Monday, 25 January 2010

Are we the baddies?

An update from Bird of Paradox about the Queer Question Time event featuring everyone's favourite bigot, Bindel.

It would appear the organisers are playing the victim card, and arguing that people protesting the inclusion of Bindel - who really has no business whatsoever being on a panel of this sort (aside from anything else, she's said she regards queer-identifying people as akin to devil-worshippers and that she wants nothing more to do with them, so why go on a panel for them?) are the evil forces of censorship which is evil.

Bindel herself has advanced a similar line about those who 'persecute' her, of course, a line which I deconstructed here. But this line of thinking is actually more widespread than Bindel, and probably needs a more serious debunking than my snark-heavy efforts. Fortunately, there's an excellent critique of that mindset to be found here.

There are people who think that when we protest giving a platform to people like Bindel, it's because we're offended. And it's true that we are offended. And, undoubtedly, they are equally offended by what they see as us trying to 'censor' them. But that's not the reason for the protests. The reason for the protests is that giving Bindel a platform where she can spout her bigoted BS causes harm. I explain below how media attitudes help to create a climate in which, where some women are concerned, people can get away with murder, and that's a climate which Bindel, with her dehumanising remarks about trans women, has helped to enforce again and again.

It's very hard for people like Bindel to understand this, of course. One of the reasons it's so hard is that they haven't really grown up and got used to the world we now inhabit. As an old-style feminist, Bindel hasn't got used to the degree to which the struggle's moved on. She's stayed behind on the curve and, as often happens, has gone from radical to conservative without apparently changing. But more than that, as an old-style newspaper columnist, she's not used to the degree to which the web makes it easier for her opinions to be challenged. Anton Vowl at the Enemies of Reason has a good post on that here.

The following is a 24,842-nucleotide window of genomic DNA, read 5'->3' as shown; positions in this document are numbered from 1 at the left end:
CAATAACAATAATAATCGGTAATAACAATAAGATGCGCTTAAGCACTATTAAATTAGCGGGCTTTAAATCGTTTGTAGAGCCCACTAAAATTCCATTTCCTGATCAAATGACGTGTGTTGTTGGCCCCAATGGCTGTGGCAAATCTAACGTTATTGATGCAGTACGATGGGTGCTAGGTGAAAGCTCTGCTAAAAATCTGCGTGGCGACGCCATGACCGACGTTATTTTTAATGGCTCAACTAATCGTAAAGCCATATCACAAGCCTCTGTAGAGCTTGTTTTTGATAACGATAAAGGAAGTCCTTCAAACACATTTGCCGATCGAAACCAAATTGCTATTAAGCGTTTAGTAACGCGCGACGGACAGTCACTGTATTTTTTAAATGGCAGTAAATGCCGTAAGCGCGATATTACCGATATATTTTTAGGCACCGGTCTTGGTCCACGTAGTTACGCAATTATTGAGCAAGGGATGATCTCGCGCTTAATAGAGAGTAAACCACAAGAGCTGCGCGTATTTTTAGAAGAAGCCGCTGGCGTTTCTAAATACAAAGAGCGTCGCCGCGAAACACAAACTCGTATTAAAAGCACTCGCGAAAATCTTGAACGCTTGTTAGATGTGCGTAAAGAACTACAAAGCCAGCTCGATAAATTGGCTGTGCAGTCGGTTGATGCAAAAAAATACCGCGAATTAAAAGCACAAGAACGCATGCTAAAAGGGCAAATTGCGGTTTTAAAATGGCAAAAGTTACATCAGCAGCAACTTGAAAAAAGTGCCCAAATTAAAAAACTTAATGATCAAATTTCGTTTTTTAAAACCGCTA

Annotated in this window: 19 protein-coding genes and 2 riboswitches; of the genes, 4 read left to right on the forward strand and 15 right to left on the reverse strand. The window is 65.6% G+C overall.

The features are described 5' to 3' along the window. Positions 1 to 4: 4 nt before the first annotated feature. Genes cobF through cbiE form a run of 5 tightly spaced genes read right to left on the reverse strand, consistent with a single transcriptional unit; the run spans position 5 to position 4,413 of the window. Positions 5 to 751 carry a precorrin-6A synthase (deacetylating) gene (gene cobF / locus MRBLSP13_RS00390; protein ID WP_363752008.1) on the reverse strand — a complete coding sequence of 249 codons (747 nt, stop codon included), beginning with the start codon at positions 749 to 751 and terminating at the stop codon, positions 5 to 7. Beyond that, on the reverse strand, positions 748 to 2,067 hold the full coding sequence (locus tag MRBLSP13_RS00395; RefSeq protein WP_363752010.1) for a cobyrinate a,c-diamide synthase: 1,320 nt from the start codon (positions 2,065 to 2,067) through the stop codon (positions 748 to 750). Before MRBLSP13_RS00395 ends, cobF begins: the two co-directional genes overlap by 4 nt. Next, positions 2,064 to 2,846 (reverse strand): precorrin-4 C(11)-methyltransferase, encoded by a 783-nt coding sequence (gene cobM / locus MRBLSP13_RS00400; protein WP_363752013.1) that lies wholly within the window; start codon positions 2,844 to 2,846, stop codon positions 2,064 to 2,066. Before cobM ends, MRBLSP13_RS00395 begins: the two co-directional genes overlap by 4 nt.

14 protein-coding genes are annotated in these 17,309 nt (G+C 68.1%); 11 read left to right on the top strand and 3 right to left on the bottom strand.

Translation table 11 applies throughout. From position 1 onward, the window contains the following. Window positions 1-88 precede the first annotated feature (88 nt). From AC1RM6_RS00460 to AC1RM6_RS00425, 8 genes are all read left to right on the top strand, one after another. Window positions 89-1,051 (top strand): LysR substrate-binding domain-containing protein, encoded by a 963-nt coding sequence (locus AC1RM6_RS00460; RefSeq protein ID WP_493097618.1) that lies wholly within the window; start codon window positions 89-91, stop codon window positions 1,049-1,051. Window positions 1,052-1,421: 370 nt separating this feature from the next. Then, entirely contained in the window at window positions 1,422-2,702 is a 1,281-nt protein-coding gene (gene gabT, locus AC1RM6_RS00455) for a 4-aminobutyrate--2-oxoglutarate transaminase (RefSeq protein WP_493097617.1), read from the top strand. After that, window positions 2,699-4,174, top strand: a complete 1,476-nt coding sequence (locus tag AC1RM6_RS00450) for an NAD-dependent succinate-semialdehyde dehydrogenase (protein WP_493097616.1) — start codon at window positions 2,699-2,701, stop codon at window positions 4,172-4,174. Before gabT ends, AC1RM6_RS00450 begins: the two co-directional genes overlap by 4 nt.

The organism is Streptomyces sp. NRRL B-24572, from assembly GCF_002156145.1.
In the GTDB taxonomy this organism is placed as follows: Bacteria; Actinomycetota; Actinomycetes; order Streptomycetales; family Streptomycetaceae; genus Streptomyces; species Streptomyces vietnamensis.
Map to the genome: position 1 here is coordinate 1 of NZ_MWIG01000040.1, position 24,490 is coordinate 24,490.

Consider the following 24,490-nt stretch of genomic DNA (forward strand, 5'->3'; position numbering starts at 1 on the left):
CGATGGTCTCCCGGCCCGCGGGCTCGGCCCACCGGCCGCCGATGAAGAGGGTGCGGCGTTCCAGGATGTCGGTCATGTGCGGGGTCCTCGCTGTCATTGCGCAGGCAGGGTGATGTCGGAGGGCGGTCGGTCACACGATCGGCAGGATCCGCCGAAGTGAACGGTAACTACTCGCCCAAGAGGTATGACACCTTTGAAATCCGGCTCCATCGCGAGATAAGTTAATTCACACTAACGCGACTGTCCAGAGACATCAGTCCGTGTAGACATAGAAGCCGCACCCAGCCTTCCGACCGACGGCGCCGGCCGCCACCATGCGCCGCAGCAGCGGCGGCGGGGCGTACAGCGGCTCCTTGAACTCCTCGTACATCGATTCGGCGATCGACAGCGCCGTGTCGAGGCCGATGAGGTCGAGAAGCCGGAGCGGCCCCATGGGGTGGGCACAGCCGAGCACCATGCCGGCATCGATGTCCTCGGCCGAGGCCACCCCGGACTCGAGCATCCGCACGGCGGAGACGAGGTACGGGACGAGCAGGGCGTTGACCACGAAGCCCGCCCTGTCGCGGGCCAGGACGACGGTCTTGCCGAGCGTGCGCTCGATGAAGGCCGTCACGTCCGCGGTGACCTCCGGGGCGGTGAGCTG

What this all comes down to in the end is Bindel taking offence at the fact that her spurious authority as a 'leader' is being challenged by people who can bring attention to the harm done by her words. We live in a world now where it isn't enough to inveigle yourself into a safe position at the Guardian and rest safe in the knowledge that any critical opinion of you will be thrown in the bin and never make it into the letter column. We live in a world where, if you fuck up, if you act badly, if you write words that get people killed, you will be called out on it, and, if you fail to properly apologise and make amends for what you've done, those bad deeds will follow you no matter what you do. And when people take the chance to remind others of what you've done, and why it was wrong? Those people are not the aggressors and you, no matter how aggrieved you feel, are not the victim.

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